Neil and Saras Smith Medal for Linguistics

The Neil and Saras Medal is awarded annually for lifetime achievement in the scholarly study of linguistics.

History of the prize

The award was established in 2013 by Professor Neil Smith, elected a Fellow of the British Academy in 1999 and Emeritus Professor of Linguistics at University College London. This prize was first awarded in 2014.


a) Eligible nominations can be for a linguist of any nationality whose career has demonstrated the highest standards of achievement and scholarship.

b) Preference will be given to theoretical linguists, though all linguists will be eligible.

How to nominate

Nominations for the Neil and Saras Smith Medal are currently open and may only be made by Fellows of the British Academy.

Entries should be submitted electronically to and should state in the email subject line "Nomination Neil and Saras Smith Medal 2022".

In the body of the email, clearly state:

  • Name of nominee
  • Nominee’s position/institution and email address
  • Nominee’s principal area of academic distinction
  • Supporting statement (250 words)
  • Nominator’s name and your British Academy Section
  • Declaration of any institutional or personal interest

The deadline for submissions is 31 January 2022. Submissions received after this date will not be considered.

Nominations will be reviewed, and the twinner selected, by the Neil and Saras Smith Medal panel:
Professor David Adger FBA

Professor Caroline Heycock FBA

Professor Elena Lieven FBA

Professor Ian Roberts FBA (panel chair)

Professor Bencie Woll FBA

If you have any queries submitting a nomination please email

2021 winner

Marianne Mithun

Professor Marianne Mithun is awarded the 2021 Neil and Saras Smith Medal for Linguistics for her significant contribution to theoretical linguistics, including the investigation and analysis of various structural domains on Native American and Austronesian languages.

Marianne Mithun received her doctorate in linguistics at Yale University and taught at the State University of New York, Albany, before joining colleagues at the University of California, Santa Barbara, where they founded the doctoral program in linguistics. Her interests range over phonology, morphology, syntax, discourse, prosody and their interrelations; language typology (how languages can vary); how grammatical systems emerge and evolve through time; language contact; and language documentation. Her work with community language programs has focused on languages indigenous to North America and Austronesia. Among the topics she has explored are sound symbolism and sibilant harmony; morphological complexity, particularly the nature of polysynthesis and its acquisition; compounding and noun incorporation; the elaboration of grammatical categories pertaining to the conceptualization of space (direction and location), time (tense, aspect, mood, modality), source and certainty of information (evidentiality), number, gender, and possession; lexical categories and categorial shift; the information status of pronominal affixes; argument structure; valency-changing constructions and their syntactic and discourse functions; tags and their social uses; and information structure and information packaging in speech. Her work on diachrony examines the role of usage patterns in shaping the development of grammatical structures through time in such areas as affix order, constituent order, and the extension of dependency beyond the sentence (insubordination). It also highlights the pervasive and hitherto often unnoticed effects of language contact on morphological complexity, lexical structure, grammatical relations (ergative, agent/patient, and hierarchical systems), and clause combining strategies, particularly coordination, relativization, and switch-reference.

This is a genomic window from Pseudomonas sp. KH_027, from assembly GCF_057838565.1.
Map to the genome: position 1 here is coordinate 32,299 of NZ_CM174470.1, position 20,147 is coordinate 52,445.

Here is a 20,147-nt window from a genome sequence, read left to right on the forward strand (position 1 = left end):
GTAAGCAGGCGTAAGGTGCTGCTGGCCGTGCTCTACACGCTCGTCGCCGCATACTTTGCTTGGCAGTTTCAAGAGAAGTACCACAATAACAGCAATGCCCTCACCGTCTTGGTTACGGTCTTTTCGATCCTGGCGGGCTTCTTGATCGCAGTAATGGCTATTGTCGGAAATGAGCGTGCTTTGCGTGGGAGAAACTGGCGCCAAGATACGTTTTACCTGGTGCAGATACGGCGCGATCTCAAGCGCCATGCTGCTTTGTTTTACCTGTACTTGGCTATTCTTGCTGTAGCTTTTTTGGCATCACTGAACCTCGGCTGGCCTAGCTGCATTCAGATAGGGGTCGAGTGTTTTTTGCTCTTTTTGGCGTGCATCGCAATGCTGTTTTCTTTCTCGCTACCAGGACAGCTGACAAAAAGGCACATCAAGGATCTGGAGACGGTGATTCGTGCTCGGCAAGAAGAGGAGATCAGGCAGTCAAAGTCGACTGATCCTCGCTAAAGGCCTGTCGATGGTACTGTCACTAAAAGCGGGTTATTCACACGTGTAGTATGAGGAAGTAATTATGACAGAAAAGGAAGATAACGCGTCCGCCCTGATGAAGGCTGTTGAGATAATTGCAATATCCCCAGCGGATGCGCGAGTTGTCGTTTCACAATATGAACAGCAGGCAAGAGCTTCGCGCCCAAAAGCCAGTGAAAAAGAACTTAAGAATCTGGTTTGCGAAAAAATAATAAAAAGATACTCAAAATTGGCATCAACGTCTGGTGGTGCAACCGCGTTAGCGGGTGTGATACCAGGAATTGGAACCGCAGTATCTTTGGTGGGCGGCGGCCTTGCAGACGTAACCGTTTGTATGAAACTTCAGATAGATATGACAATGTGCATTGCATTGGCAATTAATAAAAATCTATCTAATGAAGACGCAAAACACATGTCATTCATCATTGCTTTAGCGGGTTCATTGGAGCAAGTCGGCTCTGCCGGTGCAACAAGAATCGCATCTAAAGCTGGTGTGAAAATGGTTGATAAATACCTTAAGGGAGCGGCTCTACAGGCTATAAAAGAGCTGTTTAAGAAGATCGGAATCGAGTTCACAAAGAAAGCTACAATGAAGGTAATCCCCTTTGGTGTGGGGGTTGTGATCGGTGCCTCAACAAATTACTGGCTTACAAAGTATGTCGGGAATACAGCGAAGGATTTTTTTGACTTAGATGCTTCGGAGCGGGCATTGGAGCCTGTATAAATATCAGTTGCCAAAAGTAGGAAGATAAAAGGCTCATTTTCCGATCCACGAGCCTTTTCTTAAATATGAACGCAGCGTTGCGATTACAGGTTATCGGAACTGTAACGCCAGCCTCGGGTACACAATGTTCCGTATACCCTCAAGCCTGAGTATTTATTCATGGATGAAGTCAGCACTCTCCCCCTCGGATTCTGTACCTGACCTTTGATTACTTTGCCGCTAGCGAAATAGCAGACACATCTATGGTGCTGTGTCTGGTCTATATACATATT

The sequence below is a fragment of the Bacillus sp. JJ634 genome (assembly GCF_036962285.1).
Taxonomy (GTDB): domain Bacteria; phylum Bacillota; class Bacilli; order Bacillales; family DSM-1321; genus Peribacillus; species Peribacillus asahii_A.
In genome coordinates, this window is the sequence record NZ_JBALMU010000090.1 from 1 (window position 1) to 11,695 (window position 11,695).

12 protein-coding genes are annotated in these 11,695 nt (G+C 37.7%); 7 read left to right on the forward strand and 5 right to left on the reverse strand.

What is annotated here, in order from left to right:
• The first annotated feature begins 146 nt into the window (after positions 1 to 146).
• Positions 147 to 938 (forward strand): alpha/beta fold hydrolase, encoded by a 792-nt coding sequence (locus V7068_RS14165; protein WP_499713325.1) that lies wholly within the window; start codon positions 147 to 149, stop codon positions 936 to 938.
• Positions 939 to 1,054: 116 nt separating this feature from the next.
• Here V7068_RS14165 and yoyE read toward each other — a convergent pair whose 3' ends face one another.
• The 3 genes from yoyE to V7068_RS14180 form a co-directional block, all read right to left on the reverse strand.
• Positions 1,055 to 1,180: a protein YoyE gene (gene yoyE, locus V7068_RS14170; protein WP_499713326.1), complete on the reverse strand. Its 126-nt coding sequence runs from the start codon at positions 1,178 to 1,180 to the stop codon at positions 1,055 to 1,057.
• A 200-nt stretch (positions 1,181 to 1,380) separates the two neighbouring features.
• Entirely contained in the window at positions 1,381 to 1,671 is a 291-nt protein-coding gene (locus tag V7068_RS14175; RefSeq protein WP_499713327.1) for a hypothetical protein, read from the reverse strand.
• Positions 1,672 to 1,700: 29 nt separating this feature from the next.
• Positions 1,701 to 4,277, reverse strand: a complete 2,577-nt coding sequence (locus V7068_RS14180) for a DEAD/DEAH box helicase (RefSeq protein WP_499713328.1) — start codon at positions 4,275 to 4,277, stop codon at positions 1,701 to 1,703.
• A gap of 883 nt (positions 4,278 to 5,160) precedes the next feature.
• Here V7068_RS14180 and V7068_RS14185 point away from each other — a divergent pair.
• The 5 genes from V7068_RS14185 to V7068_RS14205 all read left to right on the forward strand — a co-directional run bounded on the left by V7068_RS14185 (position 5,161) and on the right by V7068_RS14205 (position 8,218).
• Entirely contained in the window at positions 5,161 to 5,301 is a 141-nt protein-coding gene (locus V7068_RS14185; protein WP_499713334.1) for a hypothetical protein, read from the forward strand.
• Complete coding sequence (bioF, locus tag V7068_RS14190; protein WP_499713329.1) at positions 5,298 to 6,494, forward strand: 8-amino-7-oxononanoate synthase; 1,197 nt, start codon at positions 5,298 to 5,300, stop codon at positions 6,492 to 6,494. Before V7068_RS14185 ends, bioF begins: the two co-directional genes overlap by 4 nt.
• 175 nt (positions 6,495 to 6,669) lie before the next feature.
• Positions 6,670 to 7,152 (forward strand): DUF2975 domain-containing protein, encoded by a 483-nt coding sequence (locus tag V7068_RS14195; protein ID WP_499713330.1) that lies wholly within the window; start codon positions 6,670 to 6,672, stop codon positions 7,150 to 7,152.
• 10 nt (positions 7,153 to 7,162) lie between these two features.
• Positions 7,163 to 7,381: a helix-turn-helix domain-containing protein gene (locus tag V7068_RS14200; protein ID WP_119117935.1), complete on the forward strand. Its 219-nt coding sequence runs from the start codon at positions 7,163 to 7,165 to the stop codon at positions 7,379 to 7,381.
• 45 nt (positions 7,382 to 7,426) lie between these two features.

"I am delighted and deeply honored by this award. It is especially meaningful coming from my British colleagues, for whom I have long had great respect and appreciation. Individually and collectively they have created a vibrant discipline, based on deep knowledge and high standards of scholarship, as well as fruitful interaction."

- Marianne Mithun

Previous winners

2020 Professor Paul Kiparsky FBA, Stanford University

2019 Professor Deirdre Wilson FBA, University College London

2018 Professor Barbara H. Partee FBAUniversity of Massachusetts Amherst

2017  Professor Bernard Comrie FBA, University of California, Santa Barbara 

2016  Sir John Lyons FBAUniversity of Cambridge

2015  Professor William Labov, University of Pennsylvania

2014 Professor Noam Chomsky FBAMassachusetts Institute of Technology 

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